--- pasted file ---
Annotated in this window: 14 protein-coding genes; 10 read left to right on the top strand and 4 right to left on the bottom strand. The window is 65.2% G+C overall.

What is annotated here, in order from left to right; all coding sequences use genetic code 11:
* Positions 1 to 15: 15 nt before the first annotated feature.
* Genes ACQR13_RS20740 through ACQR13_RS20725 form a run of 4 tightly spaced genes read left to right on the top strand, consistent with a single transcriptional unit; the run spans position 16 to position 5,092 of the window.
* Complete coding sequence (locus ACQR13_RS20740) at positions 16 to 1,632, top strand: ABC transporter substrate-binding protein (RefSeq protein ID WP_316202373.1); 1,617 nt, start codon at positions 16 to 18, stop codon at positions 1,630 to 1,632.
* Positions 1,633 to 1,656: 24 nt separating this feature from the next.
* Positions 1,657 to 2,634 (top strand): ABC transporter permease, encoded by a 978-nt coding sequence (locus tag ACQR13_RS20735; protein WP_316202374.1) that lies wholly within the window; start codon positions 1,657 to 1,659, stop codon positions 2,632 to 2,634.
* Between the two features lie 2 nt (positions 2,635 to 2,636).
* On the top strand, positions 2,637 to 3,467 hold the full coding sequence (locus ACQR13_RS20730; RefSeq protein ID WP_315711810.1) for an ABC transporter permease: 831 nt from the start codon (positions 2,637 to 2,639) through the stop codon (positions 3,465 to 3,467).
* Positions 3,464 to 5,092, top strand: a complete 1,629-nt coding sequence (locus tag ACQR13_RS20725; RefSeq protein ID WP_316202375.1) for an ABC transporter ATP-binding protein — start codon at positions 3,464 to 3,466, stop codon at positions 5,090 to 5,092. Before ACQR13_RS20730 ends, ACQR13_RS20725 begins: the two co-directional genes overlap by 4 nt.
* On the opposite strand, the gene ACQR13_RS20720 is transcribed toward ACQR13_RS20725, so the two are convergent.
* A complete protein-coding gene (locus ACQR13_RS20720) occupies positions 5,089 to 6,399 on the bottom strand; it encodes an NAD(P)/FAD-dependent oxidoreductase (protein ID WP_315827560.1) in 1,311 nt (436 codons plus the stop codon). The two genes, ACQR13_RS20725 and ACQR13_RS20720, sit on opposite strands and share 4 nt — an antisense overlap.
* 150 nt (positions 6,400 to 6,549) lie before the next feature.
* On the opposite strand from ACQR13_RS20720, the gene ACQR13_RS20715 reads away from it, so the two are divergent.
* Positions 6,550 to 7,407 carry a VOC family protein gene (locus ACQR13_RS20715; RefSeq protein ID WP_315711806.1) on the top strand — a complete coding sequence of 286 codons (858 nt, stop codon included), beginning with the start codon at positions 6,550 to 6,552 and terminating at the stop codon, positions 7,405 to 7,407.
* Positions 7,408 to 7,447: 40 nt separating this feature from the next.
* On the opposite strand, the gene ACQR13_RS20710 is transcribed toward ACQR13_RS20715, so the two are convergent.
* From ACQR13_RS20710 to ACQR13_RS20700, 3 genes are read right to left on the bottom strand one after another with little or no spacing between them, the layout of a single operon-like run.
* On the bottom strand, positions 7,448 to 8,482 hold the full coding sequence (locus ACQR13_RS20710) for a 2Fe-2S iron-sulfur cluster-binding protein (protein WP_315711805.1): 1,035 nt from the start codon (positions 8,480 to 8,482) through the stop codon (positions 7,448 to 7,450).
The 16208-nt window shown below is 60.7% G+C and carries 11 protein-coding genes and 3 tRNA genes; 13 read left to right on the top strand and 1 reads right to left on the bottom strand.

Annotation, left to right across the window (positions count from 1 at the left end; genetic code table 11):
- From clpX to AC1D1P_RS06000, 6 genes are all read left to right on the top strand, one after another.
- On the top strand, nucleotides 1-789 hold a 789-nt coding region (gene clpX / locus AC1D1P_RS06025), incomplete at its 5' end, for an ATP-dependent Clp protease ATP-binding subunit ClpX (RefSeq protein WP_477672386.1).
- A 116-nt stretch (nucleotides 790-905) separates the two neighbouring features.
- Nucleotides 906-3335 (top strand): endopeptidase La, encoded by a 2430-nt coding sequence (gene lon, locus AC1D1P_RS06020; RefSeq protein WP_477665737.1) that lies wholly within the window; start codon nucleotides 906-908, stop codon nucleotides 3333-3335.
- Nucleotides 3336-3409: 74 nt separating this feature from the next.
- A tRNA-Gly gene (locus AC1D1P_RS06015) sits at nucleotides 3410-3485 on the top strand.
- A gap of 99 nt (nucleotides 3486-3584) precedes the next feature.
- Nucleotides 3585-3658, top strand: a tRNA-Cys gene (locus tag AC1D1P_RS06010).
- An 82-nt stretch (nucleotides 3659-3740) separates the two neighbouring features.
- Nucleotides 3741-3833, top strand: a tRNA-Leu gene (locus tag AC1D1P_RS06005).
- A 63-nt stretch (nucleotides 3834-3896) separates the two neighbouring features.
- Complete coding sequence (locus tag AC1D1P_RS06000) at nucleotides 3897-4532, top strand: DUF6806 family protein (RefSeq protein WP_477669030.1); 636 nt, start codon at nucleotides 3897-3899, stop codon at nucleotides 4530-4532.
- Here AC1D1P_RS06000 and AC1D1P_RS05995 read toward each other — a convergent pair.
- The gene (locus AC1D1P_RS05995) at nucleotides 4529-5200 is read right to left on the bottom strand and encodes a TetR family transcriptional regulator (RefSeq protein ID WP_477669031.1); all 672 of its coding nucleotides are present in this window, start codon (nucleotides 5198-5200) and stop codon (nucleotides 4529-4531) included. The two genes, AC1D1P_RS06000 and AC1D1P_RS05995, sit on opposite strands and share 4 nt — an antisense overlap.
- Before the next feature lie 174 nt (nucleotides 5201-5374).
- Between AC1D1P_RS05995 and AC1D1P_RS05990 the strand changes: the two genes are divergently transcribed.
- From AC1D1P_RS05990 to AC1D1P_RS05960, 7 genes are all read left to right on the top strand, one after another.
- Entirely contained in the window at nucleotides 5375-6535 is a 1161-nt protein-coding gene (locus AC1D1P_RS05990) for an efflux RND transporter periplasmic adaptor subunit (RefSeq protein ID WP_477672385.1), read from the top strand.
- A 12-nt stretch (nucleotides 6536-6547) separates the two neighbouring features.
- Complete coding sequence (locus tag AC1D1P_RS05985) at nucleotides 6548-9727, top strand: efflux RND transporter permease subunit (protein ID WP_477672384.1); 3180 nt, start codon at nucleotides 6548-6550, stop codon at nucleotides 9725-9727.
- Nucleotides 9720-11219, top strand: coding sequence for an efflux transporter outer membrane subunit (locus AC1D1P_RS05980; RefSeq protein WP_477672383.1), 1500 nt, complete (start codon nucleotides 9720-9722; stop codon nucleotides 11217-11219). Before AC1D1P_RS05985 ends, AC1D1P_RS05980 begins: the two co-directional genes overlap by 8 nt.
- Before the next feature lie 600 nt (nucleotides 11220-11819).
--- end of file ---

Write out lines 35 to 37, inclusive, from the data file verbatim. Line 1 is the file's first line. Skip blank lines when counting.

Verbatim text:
- The gene (locus AC1D1P_RS05995) at nucleotides 4529-5200 is read right to left on the bottom strand and encodes a TetR family transcriptional regulator (RefSeq protein ID WP_477669031.1); all 672 of its coding nucleotides are present in this window, start codon (nucleotides 5198-5200) and stop codon (nucleotides 4529-4531) included. The two genes, AC1D1P_RS06000 and AC1D1P_RS05995, sit on opposite strands and share 4 nt — an antisense overlap.
- Before the next feature lie 174 nt (nucleotides 5201-5374).
- Between AC1D1P_RS05995 and AC1D1P_RS05990 the strand changes: the two genes are divergently transcribed.